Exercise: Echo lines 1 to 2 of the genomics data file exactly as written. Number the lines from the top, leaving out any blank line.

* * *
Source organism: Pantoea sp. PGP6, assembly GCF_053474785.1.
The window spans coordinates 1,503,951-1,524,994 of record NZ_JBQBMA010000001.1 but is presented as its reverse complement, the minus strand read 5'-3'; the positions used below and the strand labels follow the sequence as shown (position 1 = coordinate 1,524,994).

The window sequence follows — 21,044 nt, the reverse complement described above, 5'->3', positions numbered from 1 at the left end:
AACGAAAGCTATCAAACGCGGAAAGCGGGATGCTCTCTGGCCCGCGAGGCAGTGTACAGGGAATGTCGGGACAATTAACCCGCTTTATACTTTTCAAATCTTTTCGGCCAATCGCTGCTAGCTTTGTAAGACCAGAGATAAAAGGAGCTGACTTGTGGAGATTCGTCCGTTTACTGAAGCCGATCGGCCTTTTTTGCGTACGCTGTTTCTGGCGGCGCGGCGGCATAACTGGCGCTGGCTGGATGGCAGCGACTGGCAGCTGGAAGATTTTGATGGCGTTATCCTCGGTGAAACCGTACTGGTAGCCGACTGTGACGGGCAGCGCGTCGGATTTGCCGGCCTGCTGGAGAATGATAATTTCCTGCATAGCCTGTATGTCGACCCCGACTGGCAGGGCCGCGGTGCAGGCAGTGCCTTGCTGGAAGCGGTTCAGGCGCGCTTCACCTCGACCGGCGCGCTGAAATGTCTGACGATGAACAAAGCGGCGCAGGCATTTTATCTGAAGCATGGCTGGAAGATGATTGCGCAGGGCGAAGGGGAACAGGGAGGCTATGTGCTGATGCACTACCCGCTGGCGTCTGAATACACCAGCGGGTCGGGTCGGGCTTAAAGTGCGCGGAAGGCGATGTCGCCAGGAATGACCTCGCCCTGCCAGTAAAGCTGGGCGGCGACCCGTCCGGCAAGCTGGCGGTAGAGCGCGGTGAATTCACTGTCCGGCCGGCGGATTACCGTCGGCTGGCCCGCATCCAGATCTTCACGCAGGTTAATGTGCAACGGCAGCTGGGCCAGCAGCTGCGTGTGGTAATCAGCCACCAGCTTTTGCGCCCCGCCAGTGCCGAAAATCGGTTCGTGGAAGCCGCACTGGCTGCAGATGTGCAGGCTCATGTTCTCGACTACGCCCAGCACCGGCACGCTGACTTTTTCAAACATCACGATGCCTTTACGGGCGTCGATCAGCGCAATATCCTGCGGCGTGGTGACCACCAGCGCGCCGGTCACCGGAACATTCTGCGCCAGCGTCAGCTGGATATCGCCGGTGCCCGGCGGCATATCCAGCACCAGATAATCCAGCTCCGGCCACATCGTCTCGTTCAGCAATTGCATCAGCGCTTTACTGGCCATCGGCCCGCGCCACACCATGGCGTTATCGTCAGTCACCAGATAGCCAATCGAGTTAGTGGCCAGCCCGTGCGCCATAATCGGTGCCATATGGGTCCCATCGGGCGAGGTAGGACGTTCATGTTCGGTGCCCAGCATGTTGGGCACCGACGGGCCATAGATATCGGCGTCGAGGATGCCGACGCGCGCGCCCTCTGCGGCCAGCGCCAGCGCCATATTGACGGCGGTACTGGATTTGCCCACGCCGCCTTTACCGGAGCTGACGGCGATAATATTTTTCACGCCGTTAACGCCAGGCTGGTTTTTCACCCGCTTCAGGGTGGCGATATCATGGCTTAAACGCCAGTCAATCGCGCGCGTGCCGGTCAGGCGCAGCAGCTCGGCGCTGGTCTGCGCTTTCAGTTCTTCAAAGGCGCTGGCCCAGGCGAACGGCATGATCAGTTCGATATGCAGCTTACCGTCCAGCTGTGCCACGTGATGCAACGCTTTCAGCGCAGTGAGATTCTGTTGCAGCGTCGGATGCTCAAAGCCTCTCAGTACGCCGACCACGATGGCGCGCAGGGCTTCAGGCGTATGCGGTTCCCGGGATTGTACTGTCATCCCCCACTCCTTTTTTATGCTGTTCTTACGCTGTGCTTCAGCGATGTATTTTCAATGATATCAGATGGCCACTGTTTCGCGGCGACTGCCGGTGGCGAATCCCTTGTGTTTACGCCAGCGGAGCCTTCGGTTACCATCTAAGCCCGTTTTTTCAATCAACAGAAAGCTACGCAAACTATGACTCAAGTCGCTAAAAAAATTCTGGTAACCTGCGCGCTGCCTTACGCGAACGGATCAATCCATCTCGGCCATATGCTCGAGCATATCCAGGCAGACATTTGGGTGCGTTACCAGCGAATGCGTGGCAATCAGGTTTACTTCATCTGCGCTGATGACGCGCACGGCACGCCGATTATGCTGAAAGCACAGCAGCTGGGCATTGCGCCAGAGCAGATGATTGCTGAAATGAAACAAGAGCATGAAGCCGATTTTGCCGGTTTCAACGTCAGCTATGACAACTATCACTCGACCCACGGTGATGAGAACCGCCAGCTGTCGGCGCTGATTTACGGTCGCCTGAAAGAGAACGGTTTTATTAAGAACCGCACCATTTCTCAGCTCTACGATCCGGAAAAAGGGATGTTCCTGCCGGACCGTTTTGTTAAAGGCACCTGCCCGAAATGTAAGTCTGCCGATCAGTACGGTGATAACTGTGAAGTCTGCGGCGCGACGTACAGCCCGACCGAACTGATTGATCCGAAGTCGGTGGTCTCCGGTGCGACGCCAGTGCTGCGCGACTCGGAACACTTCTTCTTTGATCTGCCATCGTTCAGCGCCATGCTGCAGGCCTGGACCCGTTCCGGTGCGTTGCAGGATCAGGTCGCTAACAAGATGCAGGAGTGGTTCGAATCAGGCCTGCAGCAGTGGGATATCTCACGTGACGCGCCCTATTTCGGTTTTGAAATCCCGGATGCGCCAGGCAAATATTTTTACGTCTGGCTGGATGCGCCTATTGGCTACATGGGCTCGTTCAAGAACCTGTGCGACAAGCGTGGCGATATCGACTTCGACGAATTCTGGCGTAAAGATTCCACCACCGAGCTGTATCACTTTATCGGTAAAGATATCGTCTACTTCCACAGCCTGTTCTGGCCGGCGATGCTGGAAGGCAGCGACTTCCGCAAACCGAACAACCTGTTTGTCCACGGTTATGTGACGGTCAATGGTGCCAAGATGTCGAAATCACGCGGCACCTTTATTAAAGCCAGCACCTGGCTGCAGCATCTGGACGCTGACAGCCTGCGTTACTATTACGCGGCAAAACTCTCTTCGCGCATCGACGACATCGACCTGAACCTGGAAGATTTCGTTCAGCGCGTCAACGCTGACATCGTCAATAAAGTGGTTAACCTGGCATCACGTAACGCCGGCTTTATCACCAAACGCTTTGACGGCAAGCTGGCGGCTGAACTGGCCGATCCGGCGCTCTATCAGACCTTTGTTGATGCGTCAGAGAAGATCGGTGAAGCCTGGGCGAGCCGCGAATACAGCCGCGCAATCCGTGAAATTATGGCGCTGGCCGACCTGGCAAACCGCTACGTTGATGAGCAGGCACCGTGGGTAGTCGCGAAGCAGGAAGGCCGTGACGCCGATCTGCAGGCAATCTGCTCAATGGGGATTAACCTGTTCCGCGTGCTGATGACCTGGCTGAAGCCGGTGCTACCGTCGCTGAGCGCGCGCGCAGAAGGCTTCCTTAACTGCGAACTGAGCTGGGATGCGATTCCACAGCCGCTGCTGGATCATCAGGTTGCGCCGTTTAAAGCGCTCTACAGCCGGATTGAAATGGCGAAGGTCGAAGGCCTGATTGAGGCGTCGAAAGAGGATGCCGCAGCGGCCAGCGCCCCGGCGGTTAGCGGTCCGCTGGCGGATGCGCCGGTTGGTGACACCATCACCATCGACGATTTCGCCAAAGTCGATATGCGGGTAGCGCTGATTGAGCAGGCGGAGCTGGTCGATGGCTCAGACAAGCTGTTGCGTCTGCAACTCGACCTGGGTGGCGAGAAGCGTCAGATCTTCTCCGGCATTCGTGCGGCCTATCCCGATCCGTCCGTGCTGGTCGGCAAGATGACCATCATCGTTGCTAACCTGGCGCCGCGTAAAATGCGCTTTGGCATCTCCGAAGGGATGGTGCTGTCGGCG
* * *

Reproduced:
Source organism: Pantoea sp. PGP6, assembly GCF_053474785.1.
The window spans coordinates 1,503,951-1,524,994 of record NZ_JBQBMA010000001.1 but is presented as its reverse complement, the minus strand read 5'-3'; the positions used below and the strand labels follow the sequence as shown (position 1 = coordinate 1,524,994).